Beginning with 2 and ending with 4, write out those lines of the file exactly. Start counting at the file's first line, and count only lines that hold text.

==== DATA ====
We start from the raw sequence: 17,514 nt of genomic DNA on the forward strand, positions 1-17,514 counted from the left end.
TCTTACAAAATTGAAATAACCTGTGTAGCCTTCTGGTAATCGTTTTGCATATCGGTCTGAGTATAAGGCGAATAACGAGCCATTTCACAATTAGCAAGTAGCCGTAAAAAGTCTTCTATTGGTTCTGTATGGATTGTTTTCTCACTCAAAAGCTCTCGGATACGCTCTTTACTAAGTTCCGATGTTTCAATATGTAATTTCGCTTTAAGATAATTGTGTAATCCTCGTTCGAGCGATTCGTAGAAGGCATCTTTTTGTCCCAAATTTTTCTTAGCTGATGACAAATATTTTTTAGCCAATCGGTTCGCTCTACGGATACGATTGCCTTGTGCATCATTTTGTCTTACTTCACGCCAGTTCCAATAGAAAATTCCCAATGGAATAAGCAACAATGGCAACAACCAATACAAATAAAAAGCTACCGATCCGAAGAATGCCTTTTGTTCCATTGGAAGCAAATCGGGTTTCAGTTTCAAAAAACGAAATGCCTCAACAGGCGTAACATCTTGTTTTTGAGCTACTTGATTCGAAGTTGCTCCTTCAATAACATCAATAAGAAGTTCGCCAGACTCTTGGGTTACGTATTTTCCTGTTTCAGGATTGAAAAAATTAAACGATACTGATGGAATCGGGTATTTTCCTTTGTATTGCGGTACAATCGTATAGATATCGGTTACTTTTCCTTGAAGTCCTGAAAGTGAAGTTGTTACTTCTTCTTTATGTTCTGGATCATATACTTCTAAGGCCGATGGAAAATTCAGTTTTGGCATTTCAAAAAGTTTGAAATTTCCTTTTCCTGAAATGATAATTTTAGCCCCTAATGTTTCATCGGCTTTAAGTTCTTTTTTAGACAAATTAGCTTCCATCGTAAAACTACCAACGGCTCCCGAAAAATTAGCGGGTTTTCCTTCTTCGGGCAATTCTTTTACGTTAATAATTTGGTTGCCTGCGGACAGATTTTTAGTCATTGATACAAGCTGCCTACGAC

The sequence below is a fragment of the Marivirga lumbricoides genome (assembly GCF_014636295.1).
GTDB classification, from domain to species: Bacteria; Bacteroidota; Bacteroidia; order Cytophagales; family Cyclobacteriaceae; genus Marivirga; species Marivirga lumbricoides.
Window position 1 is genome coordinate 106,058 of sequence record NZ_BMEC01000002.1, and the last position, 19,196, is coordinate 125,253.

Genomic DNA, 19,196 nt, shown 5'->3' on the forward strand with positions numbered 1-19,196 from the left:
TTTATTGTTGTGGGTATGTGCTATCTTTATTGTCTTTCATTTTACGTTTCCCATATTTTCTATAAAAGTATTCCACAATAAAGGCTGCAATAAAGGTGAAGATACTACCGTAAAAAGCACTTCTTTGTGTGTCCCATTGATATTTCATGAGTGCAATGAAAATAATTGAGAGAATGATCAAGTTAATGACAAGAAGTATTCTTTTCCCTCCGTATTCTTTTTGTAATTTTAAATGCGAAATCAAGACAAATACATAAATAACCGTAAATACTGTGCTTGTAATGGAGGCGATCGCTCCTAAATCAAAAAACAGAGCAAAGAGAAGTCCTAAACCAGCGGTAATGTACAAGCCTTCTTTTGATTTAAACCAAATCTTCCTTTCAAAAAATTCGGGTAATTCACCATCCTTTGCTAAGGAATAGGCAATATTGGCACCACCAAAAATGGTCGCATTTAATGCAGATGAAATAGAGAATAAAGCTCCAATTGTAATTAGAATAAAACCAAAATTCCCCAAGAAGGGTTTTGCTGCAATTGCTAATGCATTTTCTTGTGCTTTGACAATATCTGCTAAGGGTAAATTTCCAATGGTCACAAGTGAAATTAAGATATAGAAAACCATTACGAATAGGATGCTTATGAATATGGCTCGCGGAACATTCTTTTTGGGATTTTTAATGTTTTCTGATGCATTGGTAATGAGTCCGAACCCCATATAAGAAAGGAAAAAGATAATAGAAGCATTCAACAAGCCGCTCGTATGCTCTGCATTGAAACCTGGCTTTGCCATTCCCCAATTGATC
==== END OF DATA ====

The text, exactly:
TCTTACAAAATTGAAATAACCTGTGTAGCCTTCTGGTAATCGTTTTGCATATCGGTCTGAGTATAAGGCGAATAACGAGCCATTTCACAATTAGCAAGTAGCCGTAAAAAGTCTTCTATTGGTTCTGTATGGATTGTTTTCTCACTCAAAAGCTCTCGGATACGCTCTTTACTAAGTTCCGATGTTTCAATATGTAATTTCGCTTTAAGATAATTGTGTAATCCTCGTTCGAGCGATTCGTAGAAGGCATCTTTTTGTCCCAAATTTTTCTTAGCTGATGACAAATATTTTTTAGCCAATCGGTTCGCTCTACGGATACGATTGCCTTGTGCATCATTTTGTCTTACTTCACGCCAGTTCCAATAGAAAATTCCCAATGGAATAAGCAACAATGGCAACAACCAATACAAATAAAAAGCTACCGATCCGAAGAATGCCTTTTGTTCCATTGGAAGCAAATCGGGTTTCAGTTTCAAAAAACGAAATGCCTCAACAGGCGTAACATCTTGTTTTTGAGCTACTTGATTCGAAGTTGCTCCTTCAATAACATCAATAAGAAGTTCGCCAGACTCTTGGGTTACGTATTTTCCTGTTTCAGGATTGAAAAAATTAAACGATACTGATGGAATCGGGTATTTTCCTTTGTATTGCGGTACAATCGTATAGATATCGGTTACTTTTCCTTGAAGTCCTGAAAGTGAAGTTGTTACTTCTTCTTTATGTTCTGGATCATATACTTCTAAGGCCGATGGAAAATTCAGTTTTGGCATTTCAAAAAGTTTGAAATTTCCTTTTCCTGAAATGATAATTTTAGCCCCTAATGTTTCATCGGCTTTAAGTTCTTTTTTAGACAAATTAGCTTCCATCGTAAAACTACCAACGGCTCCCGAAAAATTAGCGGGTTTTCCTTCTTCGGGCAATTCTTTTACGTTAATAATTTGGTTGCCTGCGGACAGATTTTTAGTCATTGATACAAGCTGCCTACGAC

The sequence below is a fragment of the Marivirga lumbricoides genome (assembly GCF_014636295.1).
GTDB classification, from domain to species: Bacteria; Bacteroidota; Bacteroidia; order Cytophagales; family Cyclobacteriaceae; genus Marivirga; species Marivirga lumbricoides.